Best RemoteFirst Companies to Work For in a PostPandemic World

Best RemoteFirst Companies to Work For in a PostPandemic World

Wed, 28 Jul 2021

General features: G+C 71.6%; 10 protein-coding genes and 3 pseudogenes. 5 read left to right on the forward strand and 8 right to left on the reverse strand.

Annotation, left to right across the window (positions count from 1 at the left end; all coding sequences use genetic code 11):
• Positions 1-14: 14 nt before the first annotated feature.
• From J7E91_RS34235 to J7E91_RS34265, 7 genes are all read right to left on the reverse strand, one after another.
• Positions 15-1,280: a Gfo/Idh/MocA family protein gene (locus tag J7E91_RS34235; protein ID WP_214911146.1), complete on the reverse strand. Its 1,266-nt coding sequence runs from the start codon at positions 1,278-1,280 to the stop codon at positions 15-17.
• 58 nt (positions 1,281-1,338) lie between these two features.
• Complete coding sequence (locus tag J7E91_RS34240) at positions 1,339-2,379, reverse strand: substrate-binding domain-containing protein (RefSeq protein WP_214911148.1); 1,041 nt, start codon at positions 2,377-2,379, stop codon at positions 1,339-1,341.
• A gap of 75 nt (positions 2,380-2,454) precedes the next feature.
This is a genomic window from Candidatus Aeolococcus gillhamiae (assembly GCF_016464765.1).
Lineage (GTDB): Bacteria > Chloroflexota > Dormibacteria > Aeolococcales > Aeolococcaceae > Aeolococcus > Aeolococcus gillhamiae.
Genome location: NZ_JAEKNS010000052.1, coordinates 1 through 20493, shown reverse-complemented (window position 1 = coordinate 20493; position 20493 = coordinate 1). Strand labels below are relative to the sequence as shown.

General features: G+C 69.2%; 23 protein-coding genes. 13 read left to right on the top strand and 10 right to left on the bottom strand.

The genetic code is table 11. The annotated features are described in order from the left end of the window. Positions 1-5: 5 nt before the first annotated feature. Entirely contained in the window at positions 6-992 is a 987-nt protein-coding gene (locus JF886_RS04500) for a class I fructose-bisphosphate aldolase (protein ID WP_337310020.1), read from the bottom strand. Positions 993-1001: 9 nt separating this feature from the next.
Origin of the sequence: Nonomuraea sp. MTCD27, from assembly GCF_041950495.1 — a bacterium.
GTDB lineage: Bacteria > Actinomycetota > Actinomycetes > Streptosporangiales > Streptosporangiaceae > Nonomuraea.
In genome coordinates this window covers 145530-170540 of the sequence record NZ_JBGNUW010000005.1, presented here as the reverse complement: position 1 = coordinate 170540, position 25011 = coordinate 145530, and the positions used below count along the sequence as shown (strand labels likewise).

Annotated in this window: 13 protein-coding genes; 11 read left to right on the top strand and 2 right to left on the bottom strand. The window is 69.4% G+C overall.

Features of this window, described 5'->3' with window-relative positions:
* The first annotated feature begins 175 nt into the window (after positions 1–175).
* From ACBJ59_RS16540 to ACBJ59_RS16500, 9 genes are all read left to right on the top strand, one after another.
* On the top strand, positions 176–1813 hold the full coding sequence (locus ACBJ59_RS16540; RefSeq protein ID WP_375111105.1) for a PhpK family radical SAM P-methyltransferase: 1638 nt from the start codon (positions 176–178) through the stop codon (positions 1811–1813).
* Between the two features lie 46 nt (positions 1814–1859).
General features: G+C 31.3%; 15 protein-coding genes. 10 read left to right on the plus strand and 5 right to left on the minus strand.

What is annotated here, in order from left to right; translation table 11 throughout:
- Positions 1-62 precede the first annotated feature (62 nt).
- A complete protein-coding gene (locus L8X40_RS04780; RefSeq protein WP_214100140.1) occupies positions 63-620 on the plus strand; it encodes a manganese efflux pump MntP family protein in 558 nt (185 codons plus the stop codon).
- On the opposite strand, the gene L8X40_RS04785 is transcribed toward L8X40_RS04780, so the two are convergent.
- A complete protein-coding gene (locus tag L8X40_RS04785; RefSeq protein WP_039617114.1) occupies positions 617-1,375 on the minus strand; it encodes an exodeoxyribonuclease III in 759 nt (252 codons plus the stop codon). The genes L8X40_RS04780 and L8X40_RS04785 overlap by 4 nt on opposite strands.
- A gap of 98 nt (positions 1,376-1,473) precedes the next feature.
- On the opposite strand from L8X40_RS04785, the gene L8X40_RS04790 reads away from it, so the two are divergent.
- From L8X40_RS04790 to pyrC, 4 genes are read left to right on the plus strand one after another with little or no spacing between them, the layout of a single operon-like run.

[best remote companies]Remote work isn’t the future of work – it’s the present. Since 2020, video calls are happening twice as often, and [almost 70% of full-time workers](https://resources.owllabs.com/state-of-remote-work/2020) are [working remotely](https://www.process.st/remote-work-software) compared to before the COVID-19 pandemic began. Today, employees not only embrace remote work, they expect it, with [one in two US workers](https://resources.owllabs.com/state-of-remote-work/2020) stating that they would not be prepared to return to a job that didn’t accommodate for some kind of [remote working](https://www.process.st/remote-working/). For many reasons, the sentiment towards remote work from an employee perspective is largely positive, with a surprisingly large number of surveyed individuals stating that they have been able to [maintain or even improve their productivity](https://www.bcg.com/publications/2020/valuable-productivity-gains-covid-19) during the pandemic. That’s why, in a post-pandemic world, so many of the remote-first companies who had already established effective [fully-remote teams](https://www.process.st/remote-team/) are thriving. In this article, I’ll examine some of the best remote-first teams you could be working for, with a focus on what to look for when considering if a company is truly fully-remote, and how the company culture can reflect a remote-first mentality. Here’s a breakdown of the article: - [State of remote work in 2021](https://www.process.st/best-remote-companies#state) - [Remote-first vs remote-friendly](https://www.process.st/best-remote-companies#remote) - [Questions to consider when looking at remote-first companies](https://www.process.st/best-remote-companies#questions) - [Best remote-first companies to work for in a post-pandemic world](https://www.process.st/best-remote-companies#best) Let’s start with the current state of remote work; what can we learn from recent reports & statistics? State of remote work in 2021 For this article, I studied a number of recent reports & publications on the state of remote work, with the goal of presenting an easily-digestible summary of key findings. Here’s a list of my sources, if you’re interested in a deeper dive into remote work statistics between 2020-2021: - [State of Remote Work 2020](https://resources.owllabs.com/state-of-remote-work/2020) (Owl Labs); - [Organization Practice: What Employees are Saying About the Future of Remote Work](https://fortcollinschamber.com/wp-content/uploads/2021/04/What-employees-are-saying-about-the-future-of-remote-work-Final.pdf) (McKinsey & Company); - [Exploring Public Sentiment on Enforced Remote Work During COVID-19](https://psycnet.apa.org/record/2021-56704-001)(Journal of Applied Psychology, Zhang, et al.); - [COVID-19 Employee Sentiment Survey, May 21 – June 13](https://www.bcg.com/publications/2020/valuable-productivity-gains-covid-19) (BCG); - [US Remote Work Survey – January 12, 2021](https://www.pwc.com/us/en/library/covid-19/us-remote-work-survey.html) (PwC); - [Glassdoor reviews for the top 10 remote companies](https://www.glassdoor.com/blog/best-companies-working-from-home/); - The [remote-first.org](https://www.remote-first.org/) community. Here’s a breakdown of the key statistics & findings. ~70% of full-time employees were working remotely in 2020 - Key Point: Almost 70% of full-time workers in the U.S. were working remotely in 2020. - Source: State of Remote Work 2020 (Owl Labs). Remote work has been an overwhelming success - Key Point: For both employees and employers, the positive sentiment is clearly expressed, with 83% of employers saying that the shift to remote work has been successful for their company. - Source: US Remote Work Survey – January 12, 2021 (PwC). ~50% of those surveyed said they won’t return to non-remote jobs - Key Point: 1 in 2 people say they won’t return to jobs that don’t offer remote work. - Source: State of Remote Work 2020 (Owl Labs). Most people believe they are just as, or more productive working remotely - Key Point: 75% of people are the same or more productive during COVID-19 while [working from home](https://www.process.st/working-from-home/), with 51% saying they have been able to maintain or improve productivity on collaborative tasks. - Source: COVID-19 Employee Sentiment Survey, May 21 – June 13 (BCG). [best remote companies][Source](https://www.google.com/url?q=https://www.bcg.com/publications/2020/valuable-productivity-gains-covid-19&sa=D&source=editors&ust=1627389980106000&usg=AOvVaw0kDJlFZsy0mRdf2QsZPmqJ)Socially satisfied employees are happier & more productive - Key Point: Employees who feel socially satisfied in their work-life balance are more likely to maintain or improve productivity on collaborative tasks in the workplace. - Source: COVID-19 Employee Sentiment Survey, May 21 – June 13 (BCG). [best remote companies][Source](https://www.google.com/url?q=https://www.bcg.com/publications/2020/valuable-productivity-gains-covid-19&sa=D&source=editors&ust=1627389984884000&usg=AOvVaw0T-5CNwPSvgroLfq-u5wtr)Remote workers could save up to $479 per month - Key Point: During COVID-19, on average, people are saving $479.20 per month in personal expenses. - Source: State of Remote Work 2020 (Owl Labs). Majority consensus on meeting-free days - Key Point: 80% agree that there should be one day a week with no meetings at all. - Source: State of Remote Work 2020 (Owl Labs). Better remote communication = happier, more productive employees - Key Point: Remote-first organizations that prioritize clear communication see happier, more productive employees. - Source: Organization Practice: What Employees are Saying About the Future of Remote Work (McKinsey & Company). [best remote companies][Source](https://www.google.com/url?q=https://www.mckinsey.com/business-functions/organization/our-insights/what-employees-are-saying-about-the-future-of-remote-work&sa=D&source=editors&ust=1627389996715000&usg=AOvVaw2ZlU27FaM-ALRQokmInZ0A) Remote-first vs remote-friendly It’s worth distinguishing between remote-first and remote-friendly (or whatever you want to call companies that don’t prioritise remote work, but still accommodate it in some capacity). - Remote-first companies will, by default, be structured around remote teams, and generally will have been built from the ground-up to accommodate remote working. These types of companies, typically [tech startups](https://www.process.st/starting-at-a-remote-startup/) around the SMB scale, are often fully-remote, and will generally have more experience with remote work best practices (of course that’s just a generalization). Often these types of companies are offering purely digital products or services. - Remote-friendly companies will generally be companies that have some remote capacity alongside a dedicated physical center of operations. Many companies became “remote-friendly” over the course of the COVID-19 pandemic as a result of needing to adapt to a changing work environment. Make no mistake; many companies were remote-friendly pre-COVID, in the sense that they may have employed remote workers to fulfil certain functions like marketing or customer service, where there was no material output. So it should be clear that whether a company is remote-first or remote-friendly (i.e. fully- or partially-remote) will depend on what kind of product or service they are offering. Questions to consider when looking at remote-first companies If you’re considering working for a remote-first company, these questions might help you understand whether the company is a good fit for you. Is the company fully remote? Culture between a partially- and fully-remote company will be very different. Fully-remote teams generally go to greater lengths to build an accommodating company culture that involves all members of the team, regardless of location or time-zone. Sure, this is possible in a partially remote team, but things can become more complicated if only half of the team is remote while the rest are co-working daily in the company office. Consider what kind of work setup would work best for you, and be sure to understand if the company you’re working for is remote-first (fully remote) or remote-friendly (partially remote with a significant localized workforce). What kind of remote work software does the company use? Consider what [remote software](https://www.process.st/remote-work-software) the company uses. Are they trying to collaborate on company documents or processes with Microsoft Word in the context of a globally distributed workforce, or do they use something like Google Docs or Notion to facilitate faster, easier collaboration? How do they manage, share, and [continuously improve](https://www.process.st/process-improvement-tools/) their internal processes? A fully or even partially remote company will require a way to seamlessly collaborate and share work-in-progress [process documents](https://www.process.st/process-documentation/), and allow for frictionless updates. Is the company able to leverage tools like [Slack](https://www.process.st/slack-app) and Zoom to full effect, or do they seem to be fumbling with [remote communication](https://www.process.st/synchronous-vs-asynchronous-communication/)? Was the company remote pre-COVID? This is a tricky question, but one that might help you understand how much experience the company has with remote work. If they [transitioned to a partially- or fully-remote workforce](https://www.process.st/remote-work-transition/) as a result of COVID-19, it may be that they are still relatively inexperienced in coordinating a fully-remote workforce; that in and of itself may be a challenge you’re interested in taking up! It may also be a deterrent, if you’re looking for a company with a more established remote work practice. In that case, knowing how long the company has been operating remotely can help you understand what kind of company culture to expect. Best remote-first companies to work for in a post-pandemic world It’s almost impossible to say who is the “best” remote company; but since my aim with this article was to focus on the best “remote-first” companies, that is a more reasonable ask. Here’s a list of the best remote-first companies, based on the criteria discussed above as for what constitutes a good remote-first (versus, say, a remote-friendly) organization. Process Street [best remote companies] Process Street is a simple, free and powerful workflow management software designed to help you manage your team’s recurring checklists and procedures. Remote-first or remote-friendly?: Remote-first Years of remote experience: 7 Glassdoor rating: 4.6 / 5 Benefits: - Work from anywhere! Fully remote-first team – no offices [🌍] - Equity for all full-time roles [📈] - Great healthcare, dental, and vision coverage for US Employees and their families [👩🏾‍⚕️] - Annual company offsite, focused on building meaningful personal relationships with your colleagues (when safe) [🤗] - Extremely flexible approach to balancing work and life [👩‍👩‍👧‍👦] - No toxic stuff, no cliques, no kidding. We’re small, nimble, and extremely collaborative [🚯] - Unlimited vacation policy (The good kind! Most folks take three to four weeks of vacation, plus their major holidays, AND a company-wide week off in December) [⛱] What employees say: I’ve worked 100% remotely at Process Street since I joined the team in 2018, but against the team’s track record I’m a veritable newbie; Process Street has been operating as a fully-remote company since 2014! Having operated as a remote-first company for over 7 years, the Process Street team knows a thing or two about working remotely. > “Our culture was built to be remote from the start, so we’ve long embraced the idea of ​​belonging and collaboration from afar. Our values ​​encourage all employees to “act like an owner,” empowering them to be autonomous – we believe the people closest to a problem usually have the best solutions. > > We’re lucky to have a product that customers love, and we’re funded by amazing investors like Accel, Atlassian, and Salesforce Ventures. I’m proud to be on a team that’s not just full of smart people, but smart, GOOD people. My colleagues consistently make me proud of the group I belong to.” Close [best remote companies][Source](https://close.com/) Close is a sales CRM tool that [started out as a semi-remote company](https://blog.close.com/remote-team-culture/). Today, they’re a distributed team across the US and EU, with over 40 people across 12 countries working remotely. Remote-first or remote-friendly?: Remote-first Years of remote experience: 7 Glassdoor rating: 4.8 / 5 Benefits: - 2x yearly team retreats [✈] - Flexible work hours [🕑] - $200/month coworking stipend [📈] What employees say: > “I can’t stress enough how much emphasis is placed on deliverables instead of “number of hours worked” in a week. Managers and the CEO work extremely hard with individual contributors to agree on realistic projects, deadlines, deliverables and to empower employees to go out and do what they’re hired to do.” > “You can work from anywhere around the world. Travelling doesn’t need to destroy your PTO day limit.” > “I have a voice in the company.” Zapier [best remote companies][Source](https://zapier.com/) Founded in 2011, Zapier has always operated as an entirely remote company, and today has nearly 300 employees working in 27 countries around the world. > “We help people easily connect and automate the apps they use every day so they can get more work done with less effort. Partners and developers, including Google, Salesforce, Intuit, and Dropbox, use Zapier to offer their customers integrations with over 1,000 other apps.” Remote-first or remote-friendly?: Remote-first Years of remote-first experience: 10 Glassdoor rating: 4.6 / 5 Benefits: - Work from anywhere [🌍] - Competitive salary [💸] - Unlimited vacation policy [⛱] - Great healthcare [👩🏾‍⚕️] - Retirement plan [📈] - Profit sharing [💲] - 2x yearly company retreats [✈] - 14 weeks paid leave for new parents [👶] - Computer and software setup [🖥] - Professional development allowance [👔] What employees say: > “Pros: The people!! The Zapiens make working from home much easier than I expected it to be and they are the probably nicest team I’ve ever worked with. The work is challenging and everyone helps each other succeed.” – Current Employee Atlassian [best remote companies][Source](https://www.atlassian.com/) Atlassian is a tech giant responsible for major collaboration tools used worldwide like Jira, Trello, and Confluence. They maintain physical HQ in Australia alongside a globally distributed company. Remote-first or remote-friendly?: Remote-friendly Years of remote experience: [4+](https://www.cnbc.com/2019/12/15/atlassian-offers-remote-work-opportunities-8percent-of-employees-are-remote.html) Glassdoor rating: 4.5 / 5 Benefits: - 5 days of paid leave for volunteering purposes [⛱] - A dedicated budget for a coworking space or home office setup [🖥] - An annual education budget for growth and development opportunities [👔] What employees say: > “I love how Atlassian quickly adapted to the changes imposed by Covid-19. Remote onboarding was smooth and organized. The team members are very friendly. The technical processes are quite sophisticated, and I’m glad to be a part of it. I also enjoy the long list of remote events that keep everyone motivated.” > “I joined Atlassian 3 months ago and have been impressed with the culture here. Management cares about their employee’s opinions. They ask for feedback about future projects and strategies from all employees. Employee welfare is looked after. For example, the whole company received a day off in August to help deal with any anxiety and stress that may have arisen from the pandemic.” Bonus: Slack (remote-office hybrid) [best remote companies][Source](https://slack.com/) Ironically, Slack began as an [office-first company](https://mashable.com/article/slack-remote-work-permanent-coronavirus), based out of San Francisco. It wasn’t [until 2020](https://slack.com/intl/en-es/blog/news/update-on-extended-work-from-home-for-slack-employees) (!) that they shifted focus to a more remote hiring policy. > “We’ve already taken steps to change the way Slack works. For example, our hiring policies have changed dramatically and permanently—most new roles are open to remote candidates, and most Slack employees have the option to work remotely on a permanent basis.” Slack currently describes its hiring policy as [hybrid](https://www.reworked.co/digital-workplace/slack-ceo-says-hybrid-work-plans-will-be-market-driven/), with plans to “maintain a distributed work environment through at least February 2022.” Slack’s CEO Stuart Butterfield has said that if you asked him in February of 2020 if it would be possible for all employees to work from home and still maintain the same level of productivity, he would have said no. > “And when what you think is impossible turns out to be possible, you’ve got a kind of question, what else can we change? What else is possible?” The future of remote work It’s clear that remote work isn’t going away any time soon; in fact, it seems like the opposite is true, as more and more companies begin to adopt remote work as the default. One of the most important things employers can do, whether fully- or partially-remote, is communicate clearly with their employees about their future plans for remote work. As an employee, ambiguity or uncertainty from your employer when seeking this kind of clarification can be a big red flag (indicating that perhaps the company is not as well-equipped to deal with remote work as they might like you to think). Lack of communication leads to anxiety, and [anxious employees are known to consistently perform worse](https://www.mckinsey.com/business-functions/organization/our-insights/what-employees-are-saying-about-the-future-of-remote-work). At Process Street, we prioritize (over-)communication, and have been working remotely for over half a decade now. Interested in working at Process Street? You can see what positions are currently available [here](https://www.process.st/jobs/). Do you work remotely? What are your thoughts on the recent remote-shift? Do you think remote work is here to stay? Let us know in the comments! The post [Best Remote-First Companies to Work For in a Post-Pandemic World](https://www.process.st/best-remote-first-companies/) first appeared on [Process Street | Checklist, Workflow and SOP Software](https://www.process.st/).